The oldest rule of medicine is “first do no harm.” It’s much the same with computers. Today I’ll tiptoe close to that line.
Many times a computer is so fouled up, a person has to do one of three things: (1) Take it to the shop, (2) Dedicate weeks to trying one thing and then another or (3) take some chances with potent cures.
I think of these potent cures as desperate measures. I present them with no warranty, no promises.
In fact, I suggest you only use them when no other option presents itself.
We’ll start with the least desperate of the bunch -- reformatting the hard disk and reinstalling Windows. Some experts recommend this process fairly routinely, even for computers that are working.
The theory is that you should start fresh once a year or so, removing any conflicts as well as hidden viruses or spyware. I don’t go that far.
I only use this tactic when I can’t quite figure out what’s wrong with a computer but am fairly sure the problem is in the software, not the hardware. If you do it, remember to back up all your data first. Also, make sure you have original disks for the programs you use. The sequence at that point is: install the operating system; then the programs; then the backed up data.
My next tip is more dangerous. There are times when it will work, you’ll have to decide if you want to take the chance. Remember floppy disks? Many people still send e-mails to me explaining that some important bit of information is stored on one. But the disk isn’t readable.
One desperate measure is to take the floppy disk apart. Carefully remove the inner circle of plastic coated with magnetic material. Then open a second identical brand new floppy and insert the inner material that you just removed. Put the disk back together.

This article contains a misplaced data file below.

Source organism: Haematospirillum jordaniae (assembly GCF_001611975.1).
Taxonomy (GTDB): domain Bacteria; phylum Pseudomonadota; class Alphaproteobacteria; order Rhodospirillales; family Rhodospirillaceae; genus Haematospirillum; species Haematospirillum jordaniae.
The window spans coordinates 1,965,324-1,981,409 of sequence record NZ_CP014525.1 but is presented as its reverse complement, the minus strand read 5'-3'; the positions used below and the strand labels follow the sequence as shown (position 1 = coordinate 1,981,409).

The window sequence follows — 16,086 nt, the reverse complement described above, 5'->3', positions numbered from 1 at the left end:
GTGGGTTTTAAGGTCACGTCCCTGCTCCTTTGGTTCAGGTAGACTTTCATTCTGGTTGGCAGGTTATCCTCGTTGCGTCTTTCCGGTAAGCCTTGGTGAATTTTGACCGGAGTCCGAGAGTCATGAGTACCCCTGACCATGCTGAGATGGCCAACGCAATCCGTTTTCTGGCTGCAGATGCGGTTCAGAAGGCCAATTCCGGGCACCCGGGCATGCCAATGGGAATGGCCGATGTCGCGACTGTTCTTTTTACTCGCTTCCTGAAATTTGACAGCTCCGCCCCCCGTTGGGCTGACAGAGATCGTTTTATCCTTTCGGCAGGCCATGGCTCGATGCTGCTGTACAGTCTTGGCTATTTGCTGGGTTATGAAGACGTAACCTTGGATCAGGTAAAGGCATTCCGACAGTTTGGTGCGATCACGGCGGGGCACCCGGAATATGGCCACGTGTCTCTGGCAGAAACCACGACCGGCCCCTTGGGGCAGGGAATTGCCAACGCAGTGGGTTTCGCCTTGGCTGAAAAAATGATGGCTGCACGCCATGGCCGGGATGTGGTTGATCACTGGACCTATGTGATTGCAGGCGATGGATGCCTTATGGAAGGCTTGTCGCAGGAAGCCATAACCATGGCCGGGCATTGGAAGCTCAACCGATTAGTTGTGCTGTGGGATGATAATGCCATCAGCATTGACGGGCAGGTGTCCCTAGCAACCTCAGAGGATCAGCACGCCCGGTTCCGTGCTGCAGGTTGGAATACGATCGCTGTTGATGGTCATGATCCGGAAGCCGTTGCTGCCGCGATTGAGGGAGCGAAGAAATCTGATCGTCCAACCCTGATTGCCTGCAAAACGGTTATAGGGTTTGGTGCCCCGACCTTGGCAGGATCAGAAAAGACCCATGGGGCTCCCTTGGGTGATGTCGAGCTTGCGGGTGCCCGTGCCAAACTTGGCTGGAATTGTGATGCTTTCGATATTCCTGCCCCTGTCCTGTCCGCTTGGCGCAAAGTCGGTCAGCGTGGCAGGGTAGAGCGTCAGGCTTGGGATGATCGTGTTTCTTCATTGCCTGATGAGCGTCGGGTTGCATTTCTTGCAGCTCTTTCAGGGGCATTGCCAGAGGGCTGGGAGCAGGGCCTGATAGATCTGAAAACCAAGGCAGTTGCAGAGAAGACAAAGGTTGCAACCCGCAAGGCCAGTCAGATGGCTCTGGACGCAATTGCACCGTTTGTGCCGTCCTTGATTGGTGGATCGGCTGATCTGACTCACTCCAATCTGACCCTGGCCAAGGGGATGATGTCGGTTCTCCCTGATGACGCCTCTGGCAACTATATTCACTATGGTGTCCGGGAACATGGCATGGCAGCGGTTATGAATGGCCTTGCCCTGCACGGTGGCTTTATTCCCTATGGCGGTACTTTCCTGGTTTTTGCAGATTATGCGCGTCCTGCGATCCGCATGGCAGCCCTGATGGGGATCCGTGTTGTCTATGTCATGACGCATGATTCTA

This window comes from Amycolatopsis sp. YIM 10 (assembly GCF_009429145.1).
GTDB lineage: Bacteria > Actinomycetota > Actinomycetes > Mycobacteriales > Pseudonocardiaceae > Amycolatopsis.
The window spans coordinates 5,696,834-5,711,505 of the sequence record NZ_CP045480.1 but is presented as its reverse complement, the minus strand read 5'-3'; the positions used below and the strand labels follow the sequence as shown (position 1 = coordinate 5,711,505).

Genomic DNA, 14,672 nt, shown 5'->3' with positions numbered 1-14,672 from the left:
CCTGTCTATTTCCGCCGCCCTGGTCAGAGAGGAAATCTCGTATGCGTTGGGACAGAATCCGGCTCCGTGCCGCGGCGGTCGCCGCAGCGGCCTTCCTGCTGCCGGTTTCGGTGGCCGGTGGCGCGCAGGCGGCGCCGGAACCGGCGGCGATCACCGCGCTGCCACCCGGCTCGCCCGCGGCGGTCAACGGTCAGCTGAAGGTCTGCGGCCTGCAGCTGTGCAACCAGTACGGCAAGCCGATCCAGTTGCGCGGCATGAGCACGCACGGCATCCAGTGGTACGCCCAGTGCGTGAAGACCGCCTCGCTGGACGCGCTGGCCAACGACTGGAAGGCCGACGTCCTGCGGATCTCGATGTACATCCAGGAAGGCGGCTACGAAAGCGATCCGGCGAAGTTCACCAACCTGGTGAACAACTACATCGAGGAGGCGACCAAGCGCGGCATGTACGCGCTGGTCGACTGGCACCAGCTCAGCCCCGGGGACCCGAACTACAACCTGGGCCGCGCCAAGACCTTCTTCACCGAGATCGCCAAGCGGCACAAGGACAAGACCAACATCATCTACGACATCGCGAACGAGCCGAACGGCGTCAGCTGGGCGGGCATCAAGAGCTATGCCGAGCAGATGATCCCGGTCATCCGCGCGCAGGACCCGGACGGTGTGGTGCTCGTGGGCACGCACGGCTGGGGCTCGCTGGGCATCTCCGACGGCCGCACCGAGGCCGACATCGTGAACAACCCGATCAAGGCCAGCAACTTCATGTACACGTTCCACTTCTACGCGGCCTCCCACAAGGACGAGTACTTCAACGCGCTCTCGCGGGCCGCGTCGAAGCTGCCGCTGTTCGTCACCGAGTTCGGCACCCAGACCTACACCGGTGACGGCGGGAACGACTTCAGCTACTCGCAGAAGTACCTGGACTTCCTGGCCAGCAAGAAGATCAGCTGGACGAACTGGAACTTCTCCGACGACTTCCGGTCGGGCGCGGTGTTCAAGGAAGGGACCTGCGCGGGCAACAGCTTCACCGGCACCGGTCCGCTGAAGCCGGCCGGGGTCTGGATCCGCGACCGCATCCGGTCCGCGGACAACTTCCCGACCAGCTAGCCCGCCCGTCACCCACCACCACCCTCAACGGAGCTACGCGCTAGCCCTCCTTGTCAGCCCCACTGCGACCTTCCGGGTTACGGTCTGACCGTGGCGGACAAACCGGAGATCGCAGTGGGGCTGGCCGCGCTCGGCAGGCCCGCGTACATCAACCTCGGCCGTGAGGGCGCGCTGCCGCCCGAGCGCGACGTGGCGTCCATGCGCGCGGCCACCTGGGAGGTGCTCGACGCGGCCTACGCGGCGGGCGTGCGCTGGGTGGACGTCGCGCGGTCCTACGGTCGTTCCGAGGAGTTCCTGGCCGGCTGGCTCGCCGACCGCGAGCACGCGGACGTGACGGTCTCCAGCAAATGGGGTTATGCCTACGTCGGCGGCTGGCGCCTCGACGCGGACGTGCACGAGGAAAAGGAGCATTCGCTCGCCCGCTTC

If it works - and it often will - immediately copy the material you need to the hard disk. Keep in mind that if you fail you’ve ruined any chance of recovering the data.
Now lets turn to hard disks. When one goes bad, it can take much of your precious data with it - especially if you have not backed it up.
You can easily locate a disk recovery company by typing “disk recovery” into Google. I can’t recommend a specific service since I’ve never used one.
But there’s a desperate measure that can help.
If the disk damage is not mechanical - and is software instead - there are programs that sometimes can recover your data.
This is relatively safe and does not destroy the data if you fail.
I’ll mention a couple of places to find these programs: http://www.runtime.org/data-recovery-software.htm and http://www.recoverdatasoftware.com/. I’m not recommending these programs, just offering examples. You can do a Web search using the terms: data recovery software.
In the worst case, the problem is mechanical. Software usually won’t help here. You’ll often recognize a mechanical problem by clicking or chattering sounds.
This is the point where only a commercial data recovery firm can help. There are some tricks floating around the Web that offer do-it-yourself remedies. I do not recommend them since, if they fail (and they usually do) you lose everything.
I’ll tell you about a couple in case you decide to throw care to the wind with an otherwise useless hard disk.
The first one involves freezing the disk. Remove it, put it in a freezer bag and seal. Put that bag in a second bag, squeeze to remove the air, then put the whole shebang in the freezer for several hours.
When you take it out, let the the hard disk return to room temperature. Then reinstall it. If it works, immediately copy the information. Here’s why it might work: contraction from the cold, followed by expansion during the warm-up, can free balky parts.
Another trick that has worked for me is to remove the bad hard disk and tap it two or three times on a hard surface. I do not mean banging it like you’re driving a nail. Tap it. I was serious in suggesting that you not try the last two tips unless the data on your disk is totally unimportant and you just feel like trying a parlor trick.
Why mention them at all? I wanted you to know about them in case you stumble across a glowing review on the Web suggesting them.
Enough desperation for one day, I truly hope you never need to try any of these tips. - Cox News Service